About the site ... and its author
However, when writing, please bear in mind the following points:
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The site is based on a book, The Ordnance Survey Guide to Smugglers' Britain, which was published by Cassell in 1991. This site is not connected in any way with the Ordnance Survey or Cassell Publishers. The book is out of print, but I have recently completed another similar book, Smuggling in the British Isles which you can buy by clicking here.
Places mentioned on the website are not necessarily open to the public unless the text explicitly states this; access and opening times may have changed since the text was written. Any exploration of the places mentioned on these web pages is entirely at your own risk: I take no responsibility if you fall off a cliff or get trapped in a sea-cave.
I took all reasonable steps to ensure that Smugglers' Britain contained no factual errors. If you alert me to mistakes, I will change the site - usually within a week.
Text © copyright Richard Platt 2006. For charity, non-profit, private and educational purposes [See definitions below] you are welcome to quote passages of up to 100 words provided that you do not quote more than 1000 words in total in a single work. Please ask my permission (I won't usually refuse) before quoting longer passages, and for any quotations, however short, published in print or electronically. Please provide a link to this site if you use text on a web page. All print quotations should be attributed as follows: "quoted with permission from Smugglers' Britain © Richard Platt 2009".
I own the copyright on many of the images reproduced on this website. I am happy to supply hi-res scans of them for reproduction, or for film or broadcast. I make a charge for commercial use to recoup the cost of keeping the site up and running. There is no charge for other uses (listed above and defined at the bottom of the page), as long as you include a link to this site.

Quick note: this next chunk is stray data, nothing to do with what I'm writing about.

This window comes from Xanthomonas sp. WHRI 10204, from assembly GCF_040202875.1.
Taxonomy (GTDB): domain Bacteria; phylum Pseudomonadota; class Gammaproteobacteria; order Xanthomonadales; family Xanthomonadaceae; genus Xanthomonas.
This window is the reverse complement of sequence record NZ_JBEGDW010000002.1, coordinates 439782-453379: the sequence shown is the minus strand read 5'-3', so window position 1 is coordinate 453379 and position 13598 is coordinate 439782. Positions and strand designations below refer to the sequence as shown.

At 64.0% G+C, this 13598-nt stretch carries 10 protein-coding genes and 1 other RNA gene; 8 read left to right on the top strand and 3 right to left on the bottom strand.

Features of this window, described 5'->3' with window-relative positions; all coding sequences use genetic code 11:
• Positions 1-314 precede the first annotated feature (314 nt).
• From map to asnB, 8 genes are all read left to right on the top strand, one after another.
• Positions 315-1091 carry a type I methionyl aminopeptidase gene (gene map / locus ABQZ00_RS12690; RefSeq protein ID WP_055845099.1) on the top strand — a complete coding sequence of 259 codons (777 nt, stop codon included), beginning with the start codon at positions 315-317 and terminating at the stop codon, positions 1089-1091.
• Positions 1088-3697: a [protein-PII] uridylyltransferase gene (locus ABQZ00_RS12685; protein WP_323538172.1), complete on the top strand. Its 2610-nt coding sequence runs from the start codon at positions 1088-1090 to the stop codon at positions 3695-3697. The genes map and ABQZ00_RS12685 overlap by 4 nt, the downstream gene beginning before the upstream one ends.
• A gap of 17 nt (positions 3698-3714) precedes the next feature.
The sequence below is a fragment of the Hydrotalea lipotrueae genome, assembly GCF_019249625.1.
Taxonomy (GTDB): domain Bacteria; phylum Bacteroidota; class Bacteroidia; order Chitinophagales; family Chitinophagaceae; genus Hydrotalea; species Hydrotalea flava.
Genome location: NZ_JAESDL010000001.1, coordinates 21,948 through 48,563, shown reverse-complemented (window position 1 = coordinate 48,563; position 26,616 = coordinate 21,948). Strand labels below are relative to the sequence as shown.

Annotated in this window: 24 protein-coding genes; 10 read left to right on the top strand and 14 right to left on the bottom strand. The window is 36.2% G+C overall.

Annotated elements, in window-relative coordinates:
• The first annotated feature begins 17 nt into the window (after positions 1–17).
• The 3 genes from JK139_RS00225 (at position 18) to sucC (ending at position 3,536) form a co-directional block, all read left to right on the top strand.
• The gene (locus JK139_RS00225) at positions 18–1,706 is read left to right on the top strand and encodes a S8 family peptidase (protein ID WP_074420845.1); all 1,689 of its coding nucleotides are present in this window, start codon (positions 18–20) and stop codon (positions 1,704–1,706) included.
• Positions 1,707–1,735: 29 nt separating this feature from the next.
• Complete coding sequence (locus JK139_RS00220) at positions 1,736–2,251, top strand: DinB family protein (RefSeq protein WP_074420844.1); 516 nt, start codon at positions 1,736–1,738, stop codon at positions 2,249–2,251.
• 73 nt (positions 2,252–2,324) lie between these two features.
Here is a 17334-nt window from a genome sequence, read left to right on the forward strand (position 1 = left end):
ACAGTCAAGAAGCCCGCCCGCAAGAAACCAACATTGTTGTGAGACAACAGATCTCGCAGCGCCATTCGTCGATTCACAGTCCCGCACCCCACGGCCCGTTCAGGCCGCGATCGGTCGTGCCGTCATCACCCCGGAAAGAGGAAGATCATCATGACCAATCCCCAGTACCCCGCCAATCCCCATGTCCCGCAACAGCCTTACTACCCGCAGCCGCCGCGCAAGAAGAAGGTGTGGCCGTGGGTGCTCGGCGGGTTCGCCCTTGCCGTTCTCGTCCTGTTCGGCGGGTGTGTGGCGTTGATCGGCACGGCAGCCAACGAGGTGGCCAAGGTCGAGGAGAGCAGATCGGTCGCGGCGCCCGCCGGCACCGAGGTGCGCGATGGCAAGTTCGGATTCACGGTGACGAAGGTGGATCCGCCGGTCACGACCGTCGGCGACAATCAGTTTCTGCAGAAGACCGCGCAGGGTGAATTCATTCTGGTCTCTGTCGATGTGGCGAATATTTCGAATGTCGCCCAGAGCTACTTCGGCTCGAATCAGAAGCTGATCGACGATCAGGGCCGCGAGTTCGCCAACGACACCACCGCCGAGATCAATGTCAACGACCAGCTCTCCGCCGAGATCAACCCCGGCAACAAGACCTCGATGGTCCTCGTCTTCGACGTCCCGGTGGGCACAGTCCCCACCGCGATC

I am a full-time author, and I have written more than 70 (mostly) non-fiction books. You can read more about me and my writing by clicking here.
Smugglers' Britain was my first book on a maritime subject, but the sea has become a recurring theme: I have since written several books on piracy, men-of-war, and shipwrecks:
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The explosion of import smuggling that took place in the eighteenth and early nineteenth centuries has been absorbed into the public consciousness leaving only the vaguest of traces. The smugglers gave us phrases such as ‘on the spot’ and ‘the coast is clear’, yet they remain, at least in most people’s minds, shadowy, romantic figures. I became interested in this period of Britain’s history while researching a popular magazine article on the subject, and though I found the story fascinating, I was surprised and disappointed to discover that there were no books in print on smuggling. The Ordnance Survey Guide to Smugglers’ Britain was an attempt to remedy this situation.